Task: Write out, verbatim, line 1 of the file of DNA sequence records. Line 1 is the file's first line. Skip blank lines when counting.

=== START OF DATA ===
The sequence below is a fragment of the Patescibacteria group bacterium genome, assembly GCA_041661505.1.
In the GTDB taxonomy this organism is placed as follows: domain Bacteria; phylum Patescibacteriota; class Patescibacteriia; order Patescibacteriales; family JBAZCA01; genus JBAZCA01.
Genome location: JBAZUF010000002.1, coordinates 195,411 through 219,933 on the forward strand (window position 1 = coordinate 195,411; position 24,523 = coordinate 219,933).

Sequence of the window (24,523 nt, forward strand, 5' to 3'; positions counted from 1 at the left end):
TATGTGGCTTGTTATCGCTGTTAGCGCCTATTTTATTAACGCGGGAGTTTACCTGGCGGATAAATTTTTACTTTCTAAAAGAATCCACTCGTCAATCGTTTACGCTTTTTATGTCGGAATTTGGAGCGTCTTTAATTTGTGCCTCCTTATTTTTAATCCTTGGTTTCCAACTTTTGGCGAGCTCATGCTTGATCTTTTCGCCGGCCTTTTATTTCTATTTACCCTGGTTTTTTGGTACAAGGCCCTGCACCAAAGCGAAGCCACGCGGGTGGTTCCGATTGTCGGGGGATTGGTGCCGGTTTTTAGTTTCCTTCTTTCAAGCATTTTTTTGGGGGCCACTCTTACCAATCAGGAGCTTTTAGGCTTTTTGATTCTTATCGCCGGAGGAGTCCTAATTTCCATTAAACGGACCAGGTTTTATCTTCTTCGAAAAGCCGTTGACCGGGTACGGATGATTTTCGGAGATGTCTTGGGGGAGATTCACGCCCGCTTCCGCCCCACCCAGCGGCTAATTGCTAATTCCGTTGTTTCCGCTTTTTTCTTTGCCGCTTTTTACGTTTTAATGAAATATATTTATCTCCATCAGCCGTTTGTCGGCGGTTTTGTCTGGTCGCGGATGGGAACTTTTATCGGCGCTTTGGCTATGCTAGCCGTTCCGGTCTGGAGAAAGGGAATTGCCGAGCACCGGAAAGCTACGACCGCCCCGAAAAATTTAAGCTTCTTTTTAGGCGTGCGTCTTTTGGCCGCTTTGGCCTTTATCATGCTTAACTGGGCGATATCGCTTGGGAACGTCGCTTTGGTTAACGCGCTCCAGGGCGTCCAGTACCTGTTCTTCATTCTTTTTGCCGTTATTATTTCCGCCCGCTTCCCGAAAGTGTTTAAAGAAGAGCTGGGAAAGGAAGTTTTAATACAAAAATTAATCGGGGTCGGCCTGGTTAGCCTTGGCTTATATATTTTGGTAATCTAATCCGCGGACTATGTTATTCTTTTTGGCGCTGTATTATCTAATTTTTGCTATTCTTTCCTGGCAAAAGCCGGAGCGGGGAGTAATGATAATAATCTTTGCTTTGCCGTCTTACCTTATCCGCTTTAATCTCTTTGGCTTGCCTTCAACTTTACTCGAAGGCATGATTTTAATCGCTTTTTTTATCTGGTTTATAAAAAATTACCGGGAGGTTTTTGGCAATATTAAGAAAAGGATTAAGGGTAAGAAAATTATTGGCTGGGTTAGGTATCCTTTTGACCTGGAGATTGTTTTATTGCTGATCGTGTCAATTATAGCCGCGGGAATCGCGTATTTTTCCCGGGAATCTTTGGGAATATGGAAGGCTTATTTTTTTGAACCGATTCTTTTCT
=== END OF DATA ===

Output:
The sequence below is a fragment of the Patescibacteria group bacterium genome, assembly GCA_041661505.1.